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http://dx.doi.org/10.3109/10428194.2015.1012714DOI Listing
August 2016

Primary B-cell lymphoblastic lymphoma of the testis.

Arch Ital Urol Androl 2014 Dec 30;86(4):400-1. Epub 2014 Dec 30.

Institute of Urology, AOU United Hospitals, Polytechnic University of Marche Region, Ancona.

We present a rare case of primary lymphoblastic B-cell lymphoma of the testis focusing on ultrasonographic and pathological features and clinical implications. Pathological examination revealed primary testicular lymphoblastic B-cell lymphoma which was treated with adjuvant chemotherapy, including rachicentesis with administration of chemotherapy and with radiotherapy of contralateral testis. Primary testicular lymphoblastic B cell lymphoma is an aggressive disease and it is necessary a multimodal therapy (surgery, chemotherapy and radiotherapy) to prevent metastasis.
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http://dx.doi.org/10.4081/aiua.2014.4.400DOI Listing
December 2014

Fatal necrotizing angiotropic Epstein-Barr virus-negative large B-cell lymphoma: a case report with unusual clinicopathological features in-between lymphomatoid granulomatosis and T-cell/histiocyte-rich large B-cell lymphoma.

Medicine (Baltimore) 2014 Dec;93(29):e353

From the Haematology Clinic, Department of Clinical and Molecular Sciences, Marche Polytechnic University, Ancona (AO, ST, FS, G. Gini, PL, JO); Haematopathology Unit, Department of Experimental, Diagnostic and Specialty Medicine, S. Orsola-Malpighi Hospital, University of Bologna, Bologna (ES, SAP); Pathologic Anatomy Unit, Marche Polytechnic University, Ancona (G. Goteri); and Internal Medicine Unit, Senigallia Hospital, Senigallia (AS), Italy.

In the spectrum of diffuse large B-cell lymphomas (DLBCL), both T-cell/histiocyte-rich large B-cell lymphoma (TCHRBCL) and most lymphomatoid granulomatosis (LG) cases are characterized by the relative rarity of the neoplastic B-cell population, with respect to the overwhelming non-neoplastic counterpart of T cells or histiocytes. Here we report a case of aggressive B-cell lymphoma with unusual clinicopathological features partially overlapping these two entities. The patient was a previously healthy 55-year-old male, presenting with a computed tomography finding of a pelvic mass, inguinal lymphadenopathies, and pulmonary nodules. Two excisional lymph node biopsies resulted inconclusive for lymphoproliferative disease. Because of a colonic perforation, the patient underwent an urgent laparotomy, which disclosed a large pelvic abscess. The pathological examination of the surgical specimen could not discriminate between a primary aggressive B-cell lymphoproliferative disorder and an abnormal inflammatory hyper-reaction. The patient developed a septic state, not resolving until death, which occurred because of an abdominal hemorrhage. A second perimortem surgical specimen consisting of a nodal mass revealed a diagnosis of an Epstein-Barr virus-negative high-grade large B-cell lymphoma with massive necrosis, angiocentric pattern of growth, and prominent T-cell infiltrate. The unique clinicopathological features did not allow to classify this tumor within any of the recognized WHO entities, potentially representing a new clinicopathological variant of DLBCL in-between TCHRBCL and LG.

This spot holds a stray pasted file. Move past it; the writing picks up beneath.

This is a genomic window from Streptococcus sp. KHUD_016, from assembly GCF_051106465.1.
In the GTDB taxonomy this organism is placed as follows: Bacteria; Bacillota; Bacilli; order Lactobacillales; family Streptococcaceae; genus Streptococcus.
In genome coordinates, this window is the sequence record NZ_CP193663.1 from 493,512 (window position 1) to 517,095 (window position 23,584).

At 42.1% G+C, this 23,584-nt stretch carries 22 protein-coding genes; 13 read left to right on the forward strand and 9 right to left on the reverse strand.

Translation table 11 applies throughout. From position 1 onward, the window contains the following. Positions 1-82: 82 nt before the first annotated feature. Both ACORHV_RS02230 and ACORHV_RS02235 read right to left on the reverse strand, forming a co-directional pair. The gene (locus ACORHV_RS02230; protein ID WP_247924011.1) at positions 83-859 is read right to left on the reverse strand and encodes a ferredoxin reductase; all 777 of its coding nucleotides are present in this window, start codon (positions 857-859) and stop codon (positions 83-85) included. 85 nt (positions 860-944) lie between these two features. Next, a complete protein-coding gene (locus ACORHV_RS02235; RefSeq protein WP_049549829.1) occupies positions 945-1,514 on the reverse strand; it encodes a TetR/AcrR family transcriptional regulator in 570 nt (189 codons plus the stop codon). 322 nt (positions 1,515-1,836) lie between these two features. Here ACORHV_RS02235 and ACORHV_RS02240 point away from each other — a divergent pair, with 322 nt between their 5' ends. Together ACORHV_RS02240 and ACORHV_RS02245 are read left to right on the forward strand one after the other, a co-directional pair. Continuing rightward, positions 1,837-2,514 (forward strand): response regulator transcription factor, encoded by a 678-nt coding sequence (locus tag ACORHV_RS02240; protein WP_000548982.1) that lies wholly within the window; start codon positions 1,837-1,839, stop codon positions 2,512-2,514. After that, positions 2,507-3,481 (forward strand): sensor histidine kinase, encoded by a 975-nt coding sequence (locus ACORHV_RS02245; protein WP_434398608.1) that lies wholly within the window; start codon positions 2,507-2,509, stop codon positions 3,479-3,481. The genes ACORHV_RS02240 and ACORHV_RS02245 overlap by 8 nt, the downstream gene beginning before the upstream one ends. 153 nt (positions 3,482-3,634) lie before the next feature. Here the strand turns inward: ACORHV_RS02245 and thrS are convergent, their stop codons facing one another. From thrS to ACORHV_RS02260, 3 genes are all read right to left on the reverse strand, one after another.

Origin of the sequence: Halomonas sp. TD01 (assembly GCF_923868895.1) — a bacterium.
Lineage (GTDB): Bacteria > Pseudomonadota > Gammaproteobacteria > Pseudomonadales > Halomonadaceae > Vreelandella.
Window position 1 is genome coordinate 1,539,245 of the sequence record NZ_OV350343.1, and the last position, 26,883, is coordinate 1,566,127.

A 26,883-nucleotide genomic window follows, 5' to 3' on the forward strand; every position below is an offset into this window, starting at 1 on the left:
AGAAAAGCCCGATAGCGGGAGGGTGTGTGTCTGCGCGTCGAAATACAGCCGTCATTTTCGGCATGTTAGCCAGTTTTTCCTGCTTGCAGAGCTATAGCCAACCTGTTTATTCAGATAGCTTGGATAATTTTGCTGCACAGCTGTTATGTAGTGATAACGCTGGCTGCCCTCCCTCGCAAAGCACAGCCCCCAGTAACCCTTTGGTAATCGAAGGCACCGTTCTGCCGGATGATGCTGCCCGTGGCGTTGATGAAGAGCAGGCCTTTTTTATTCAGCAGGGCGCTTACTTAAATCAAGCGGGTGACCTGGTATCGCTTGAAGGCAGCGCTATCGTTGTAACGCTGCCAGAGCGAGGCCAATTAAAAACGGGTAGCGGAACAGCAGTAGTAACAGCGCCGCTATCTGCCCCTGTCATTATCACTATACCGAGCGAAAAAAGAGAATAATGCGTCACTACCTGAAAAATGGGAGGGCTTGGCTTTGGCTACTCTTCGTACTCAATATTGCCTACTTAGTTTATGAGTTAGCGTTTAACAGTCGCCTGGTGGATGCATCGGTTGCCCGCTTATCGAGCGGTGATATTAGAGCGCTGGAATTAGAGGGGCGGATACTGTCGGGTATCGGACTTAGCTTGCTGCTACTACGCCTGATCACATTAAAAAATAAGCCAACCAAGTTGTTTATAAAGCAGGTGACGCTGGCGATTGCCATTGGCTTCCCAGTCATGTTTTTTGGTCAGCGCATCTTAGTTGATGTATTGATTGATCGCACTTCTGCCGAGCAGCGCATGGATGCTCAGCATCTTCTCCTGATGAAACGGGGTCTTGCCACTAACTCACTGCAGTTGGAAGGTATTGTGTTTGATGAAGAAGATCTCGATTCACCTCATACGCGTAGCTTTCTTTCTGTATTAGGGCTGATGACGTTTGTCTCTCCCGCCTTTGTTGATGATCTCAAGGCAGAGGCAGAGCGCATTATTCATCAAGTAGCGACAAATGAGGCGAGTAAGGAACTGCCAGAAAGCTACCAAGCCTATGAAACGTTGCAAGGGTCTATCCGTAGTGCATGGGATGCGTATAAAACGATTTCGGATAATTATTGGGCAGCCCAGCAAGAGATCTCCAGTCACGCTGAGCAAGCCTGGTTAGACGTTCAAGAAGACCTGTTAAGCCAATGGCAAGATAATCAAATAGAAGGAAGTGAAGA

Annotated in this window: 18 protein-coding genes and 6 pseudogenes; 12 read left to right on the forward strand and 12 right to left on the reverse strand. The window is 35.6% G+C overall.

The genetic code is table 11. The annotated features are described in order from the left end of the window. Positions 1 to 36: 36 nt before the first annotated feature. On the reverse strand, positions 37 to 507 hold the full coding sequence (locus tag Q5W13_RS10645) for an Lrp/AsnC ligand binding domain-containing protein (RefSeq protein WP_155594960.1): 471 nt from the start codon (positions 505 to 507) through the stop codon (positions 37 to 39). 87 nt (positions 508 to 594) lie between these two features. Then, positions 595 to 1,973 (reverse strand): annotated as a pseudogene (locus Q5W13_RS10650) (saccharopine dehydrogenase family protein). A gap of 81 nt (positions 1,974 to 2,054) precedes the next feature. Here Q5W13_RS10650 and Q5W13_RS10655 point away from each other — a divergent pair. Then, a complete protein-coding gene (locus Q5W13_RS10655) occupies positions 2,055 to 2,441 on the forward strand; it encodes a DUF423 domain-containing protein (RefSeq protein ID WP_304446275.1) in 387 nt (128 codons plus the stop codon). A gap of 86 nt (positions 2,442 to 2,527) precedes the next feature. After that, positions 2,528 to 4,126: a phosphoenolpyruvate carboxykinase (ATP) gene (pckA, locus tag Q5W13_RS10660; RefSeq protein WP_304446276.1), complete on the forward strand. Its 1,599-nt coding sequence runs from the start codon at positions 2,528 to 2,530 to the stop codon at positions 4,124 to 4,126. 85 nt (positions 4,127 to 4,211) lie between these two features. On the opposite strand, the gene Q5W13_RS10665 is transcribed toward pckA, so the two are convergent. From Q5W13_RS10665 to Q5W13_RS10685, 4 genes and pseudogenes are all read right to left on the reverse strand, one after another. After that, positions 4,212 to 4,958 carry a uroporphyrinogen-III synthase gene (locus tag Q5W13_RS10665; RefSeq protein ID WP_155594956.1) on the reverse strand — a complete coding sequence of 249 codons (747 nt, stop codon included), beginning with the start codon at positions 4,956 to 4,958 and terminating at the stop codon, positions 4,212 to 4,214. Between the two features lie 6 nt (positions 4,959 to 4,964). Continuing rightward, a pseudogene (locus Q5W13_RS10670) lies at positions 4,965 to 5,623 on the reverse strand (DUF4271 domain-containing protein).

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http://dx.doi.org/10.1097/MD.0000000000000353DOI Listing
http://www.ncbi.nlm.nih.gov/pmc/articles/PMC4602609PMC
December 2014

Mobilization-driven postconsolidation therapy in elderly patients with acute myeloid leukemia: feasibility and efficacy of autologous stem cell transplantation versus low-dose gemtuzumab ozogamicin.

Biol Blood Marrow Transplant 2014 Sep 28;20(9):1399-406. Epub 2014 May 28.

Hematology Department, University of Ancona, Azienda Ospedaliero Universitaria Ospedali Riuniti di Ancona, Torrette di Ancona, Italy. Electronic address:

We prospectively evaluated 2 postconsolidation strategies, administered according to the mobilization outcome, in 72 acute myeloid leukemia (AML) fit elderly patients, achieving complete remission after the first high-dose cytarabine-based induction. Autologous stem cell transplantation (ASCT) was performed in patients collecting ≥3 × 10(6) CD34(+)/kg and low-dose gemtuzumab ozogamicin (GO) was performed in poor mobilizers (collecting <3 × 10(6) CD34(+)/kg). Fifty-five patients (76.3%) underwent peripheral blood stem cell (PBSC) mobilization, after first consolidation, and 24 of 55 (44%) collected >3 × 10(6) CD34(+) cells/kg. Among the 55 patients eligible for PBSC mobilization, 7 did not receive the planned treatment, 23 were allocated for ASCT, and 25 were allocated for GO on an intention-to-treat basis. With a median follow-up of 70 months (range, 24 to 124), 20 of 55 patients are alive, 18 of them in continuous complete remission. The 8-year overall survival (OS) and disease-free survival (DFS) are, respectively, 35.9% (95% confidence interval [CI] 24% to 49.8%) and 31.2% (95% CI, 21% to 43.8%), median OS and DFS were 22 and 16 months, respectively. In multivariate analysis, postconsolidation treatment and hyperleukocytosis (WBC > 50,000/μL) significantly predicted OS and DFS, whereas secondary AML was significantly associated with a higher relapse rate (83.4% versus 54% of de novo AML). Patients with hyperleukocytosis had 0% 3-year OS versus the 46% (at 8 years) in patients without hyperleukocytosis (P = .01); 57% of patients in the GO arm are alive at 8 years, compared with 25.4% of patients in the ASCT arm, who had an overall relative risk (RR) of death of 2.6 (95% CI, 1.2 to 5.8; P = .02). DFS at 8 years was 45.3% in patients receiving GO, compared with 26% in ASCT arm (RR, 2.1; 95% CI, 1 to 4.3; P = .05). Our study outlines low feasibility and efficacy of ASCT in elderly AML patients, whereas postconsolidation with GO appears safe and effective in this unfavorable setting. The study was registered at Umin Clinical Trial Registry (www.umin.ac.jp/ctr), number R000014052.